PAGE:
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Openreach Begin FTTP Rollout in Edinburgh and Train New Engineers

Monday, May 21st, 2018 (12:01 am) - Score 2,621

Openreach (BT) has today confirmed that they’ve begun the rollout of Gigabit capable Fibre-to-the-Premises (FTTP) broadband technology in Scotland’s capital city of Edinburgh. As part of that they’ve also invested Β£400,000 in a new “fibre training school” for the region that is based in Livingston.

The urban deployment has already begun in Corstorphine and Newington, with places like Murrayfield, Abbeyhill and western Dalry expected to follow. The capital joins places like Altnaharra in Sutherland and Innerleithen in the Scottish Borders which already have some FTTP capabilities, alongside around 8,000 premises that now have access to FTTP as part of the separate state aid fuelled Digital Scotland “superfast broadband” project.

All of this forms part of the operator’s new “Fibre First” commitment that will push their new “full fibre” network out to cover a total of 3 million UK premises by the end of 2020 using private investment. After that there’s also a tentative plan to reach 10 million premises passed by around 2025.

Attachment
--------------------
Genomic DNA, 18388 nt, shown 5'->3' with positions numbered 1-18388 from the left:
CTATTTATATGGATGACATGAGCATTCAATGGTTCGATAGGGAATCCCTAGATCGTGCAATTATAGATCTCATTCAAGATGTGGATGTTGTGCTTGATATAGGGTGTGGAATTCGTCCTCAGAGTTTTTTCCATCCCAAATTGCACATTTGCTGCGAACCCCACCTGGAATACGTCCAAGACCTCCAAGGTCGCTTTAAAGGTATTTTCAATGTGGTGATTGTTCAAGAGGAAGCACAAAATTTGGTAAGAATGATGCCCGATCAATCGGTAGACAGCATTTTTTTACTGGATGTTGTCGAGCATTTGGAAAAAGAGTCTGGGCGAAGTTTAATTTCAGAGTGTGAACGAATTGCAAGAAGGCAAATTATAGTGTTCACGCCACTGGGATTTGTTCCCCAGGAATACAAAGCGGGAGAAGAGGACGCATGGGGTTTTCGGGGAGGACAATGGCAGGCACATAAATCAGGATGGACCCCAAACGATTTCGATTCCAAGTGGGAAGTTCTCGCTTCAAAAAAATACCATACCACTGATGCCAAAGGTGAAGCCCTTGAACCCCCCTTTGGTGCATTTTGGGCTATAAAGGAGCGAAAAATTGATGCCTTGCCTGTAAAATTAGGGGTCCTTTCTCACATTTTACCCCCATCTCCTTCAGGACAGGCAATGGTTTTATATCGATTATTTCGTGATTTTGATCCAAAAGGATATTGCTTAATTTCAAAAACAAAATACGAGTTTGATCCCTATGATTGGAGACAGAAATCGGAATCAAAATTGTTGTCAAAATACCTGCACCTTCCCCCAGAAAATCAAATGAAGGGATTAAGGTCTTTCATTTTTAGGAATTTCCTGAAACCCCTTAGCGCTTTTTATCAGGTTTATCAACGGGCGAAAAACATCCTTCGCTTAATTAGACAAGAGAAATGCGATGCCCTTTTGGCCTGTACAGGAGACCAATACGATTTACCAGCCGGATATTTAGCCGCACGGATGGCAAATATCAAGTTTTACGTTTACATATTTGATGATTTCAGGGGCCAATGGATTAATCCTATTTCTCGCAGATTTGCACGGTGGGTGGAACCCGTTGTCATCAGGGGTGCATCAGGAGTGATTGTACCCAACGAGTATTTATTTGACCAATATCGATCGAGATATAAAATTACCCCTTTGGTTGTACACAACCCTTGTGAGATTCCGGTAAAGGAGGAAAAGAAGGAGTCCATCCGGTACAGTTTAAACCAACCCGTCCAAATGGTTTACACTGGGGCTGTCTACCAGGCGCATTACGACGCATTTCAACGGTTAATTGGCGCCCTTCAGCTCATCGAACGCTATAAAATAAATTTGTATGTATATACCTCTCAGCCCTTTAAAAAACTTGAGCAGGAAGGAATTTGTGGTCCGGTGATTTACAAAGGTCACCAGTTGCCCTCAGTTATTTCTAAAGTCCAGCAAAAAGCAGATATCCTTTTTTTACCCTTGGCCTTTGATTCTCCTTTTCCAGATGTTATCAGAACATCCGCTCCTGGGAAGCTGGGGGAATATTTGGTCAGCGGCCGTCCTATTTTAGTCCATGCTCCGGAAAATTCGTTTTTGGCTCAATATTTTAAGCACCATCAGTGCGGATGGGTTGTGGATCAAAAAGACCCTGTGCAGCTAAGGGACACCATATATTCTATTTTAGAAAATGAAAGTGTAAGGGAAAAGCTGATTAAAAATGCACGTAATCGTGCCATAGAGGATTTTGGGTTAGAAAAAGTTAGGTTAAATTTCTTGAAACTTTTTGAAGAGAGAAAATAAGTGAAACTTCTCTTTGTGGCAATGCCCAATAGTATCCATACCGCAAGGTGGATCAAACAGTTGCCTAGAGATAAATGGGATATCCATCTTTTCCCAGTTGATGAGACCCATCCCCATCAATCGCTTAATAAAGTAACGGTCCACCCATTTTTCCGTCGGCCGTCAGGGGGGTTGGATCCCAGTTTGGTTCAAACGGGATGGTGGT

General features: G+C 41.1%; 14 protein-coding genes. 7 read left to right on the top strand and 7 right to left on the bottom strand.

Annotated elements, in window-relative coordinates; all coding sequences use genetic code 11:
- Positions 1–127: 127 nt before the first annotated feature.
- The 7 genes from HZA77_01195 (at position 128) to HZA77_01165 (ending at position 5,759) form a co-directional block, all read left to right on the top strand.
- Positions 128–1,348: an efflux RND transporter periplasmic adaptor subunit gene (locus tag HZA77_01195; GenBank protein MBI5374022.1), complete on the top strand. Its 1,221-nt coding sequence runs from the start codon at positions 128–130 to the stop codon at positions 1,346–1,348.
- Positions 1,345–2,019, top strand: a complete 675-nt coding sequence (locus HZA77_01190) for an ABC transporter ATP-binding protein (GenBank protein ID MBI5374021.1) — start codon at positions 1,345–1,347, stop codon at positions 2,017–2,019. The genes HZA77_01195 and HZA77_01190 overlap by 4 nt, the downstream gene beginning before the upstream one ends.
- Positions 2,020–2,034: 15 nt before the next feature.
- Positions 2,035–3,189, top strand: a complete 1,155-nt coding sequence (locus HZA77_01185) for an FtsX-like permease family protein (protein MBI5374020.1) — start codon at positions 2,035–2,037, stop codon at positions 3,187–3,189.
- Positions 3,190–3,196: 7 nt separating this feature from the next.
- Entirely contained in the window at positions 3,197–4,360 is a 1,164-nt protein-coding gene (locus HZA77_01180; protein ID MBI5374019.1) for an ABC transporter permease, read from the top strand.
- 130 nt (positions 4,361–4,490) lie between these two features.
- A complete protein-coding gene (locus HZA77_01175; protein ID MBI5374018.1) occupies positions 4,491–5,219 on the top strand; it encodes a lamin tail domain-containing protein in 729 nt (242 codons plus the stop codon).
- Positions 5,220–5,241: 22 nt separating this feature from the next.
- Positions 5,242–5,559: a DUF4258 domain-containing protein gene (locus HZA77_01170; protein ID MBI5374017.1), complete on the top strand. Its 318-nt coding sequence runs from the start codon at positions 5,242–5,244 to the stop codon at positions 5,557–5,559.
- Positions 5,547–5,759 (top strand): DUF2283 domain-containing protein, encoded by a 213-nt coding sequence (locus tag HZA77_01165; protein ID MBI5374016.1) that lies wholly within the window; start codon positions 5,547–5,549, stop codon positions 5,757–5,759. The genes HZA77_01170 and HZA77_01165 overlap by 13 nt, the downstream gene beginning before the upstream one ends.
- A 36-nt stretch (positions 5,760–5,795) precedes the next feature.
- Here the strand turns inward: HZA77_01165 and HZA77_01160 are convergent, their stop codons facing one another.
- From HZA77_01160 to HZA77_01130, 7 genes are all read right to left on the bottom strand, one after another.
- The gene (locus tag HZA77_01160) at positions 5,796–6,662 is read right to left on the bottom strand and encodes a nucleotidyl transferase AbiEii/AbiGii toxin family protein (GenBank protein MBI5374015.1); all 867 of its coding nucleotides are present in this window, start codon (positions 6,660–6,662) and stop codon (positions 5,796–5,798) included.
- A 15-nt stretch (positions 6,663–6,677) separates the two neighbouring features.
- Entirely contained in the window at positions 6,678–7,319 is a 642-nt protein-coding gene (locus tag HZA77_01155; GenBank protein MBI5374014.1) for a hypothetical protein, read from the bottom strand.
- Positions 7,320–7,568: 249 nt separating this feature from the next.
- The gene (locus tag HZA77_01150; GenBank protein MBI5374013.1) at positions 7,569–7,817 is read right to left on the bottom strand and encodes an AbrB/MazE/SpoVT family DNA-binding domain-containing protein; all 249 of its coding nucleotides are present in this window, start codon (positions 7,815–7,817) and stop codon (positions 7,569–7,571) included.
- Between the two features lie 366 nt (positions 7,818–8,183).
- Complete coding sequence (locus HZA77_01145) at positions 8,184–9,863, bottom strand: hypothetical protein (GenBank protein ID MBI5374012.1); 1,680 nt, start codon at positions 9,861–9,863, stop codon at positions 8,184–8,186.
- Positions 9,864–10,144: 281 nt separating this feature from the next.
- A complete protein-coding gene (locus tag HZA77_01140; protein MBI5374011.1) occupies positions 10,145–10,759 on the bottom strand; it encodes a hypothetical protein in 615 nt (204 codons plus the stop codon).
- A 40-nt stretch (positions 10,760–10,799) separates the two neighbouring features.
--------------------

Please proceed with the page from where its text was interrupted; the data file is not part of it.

Across the UK Openreach has already committed to support this rollout by hiring 3,500 new trainee engineers over the next 12 months (here) and many of these will be needed north of the border. So far more than 4,000 people have applied for 400 new trainee engineering roles being created in Scotland.

In total around 1,700 trainees are expected to pass through the doors in Livingston throughout 2018/19, with numbers rising once work completes on the fibre school later this year. Openreach also has similar training schools in Bradford, Bolton, Cardiff, Croydon, Hertford, Nursling, Peterborough, Thornaby and Yarnfield (buildings in Exeter and the Thames Valley are opening soon).

Clive Selley, Openreach CEO, said:

“When it comes to delivering world class digital infrastructure, Openreach people in Scotland have unrivalled experience, expertise and capability – and we want that to continue.

Our new engineers are helping us provide better service, broader coverage and faster broadband speeds throughout the country, and this new training school will make sure they have the skills they need to get the job done.

We’re confident that our investment in people and networks across Scotland have a big role to play in the country’s future economic success.”

Happily Openreach also confirmed that they expected to announce more locations to be upgraded to ultrafast FTTP during the course of this year and we hope this isn’t as piecemeal as we’ve seen so far. However BT Group’s CEO, Gavin Patterson, did recently suggest the plan was to publish quarterly updates (we hope they do this for G.fast too). So far the operator has only identified their first 8 cities.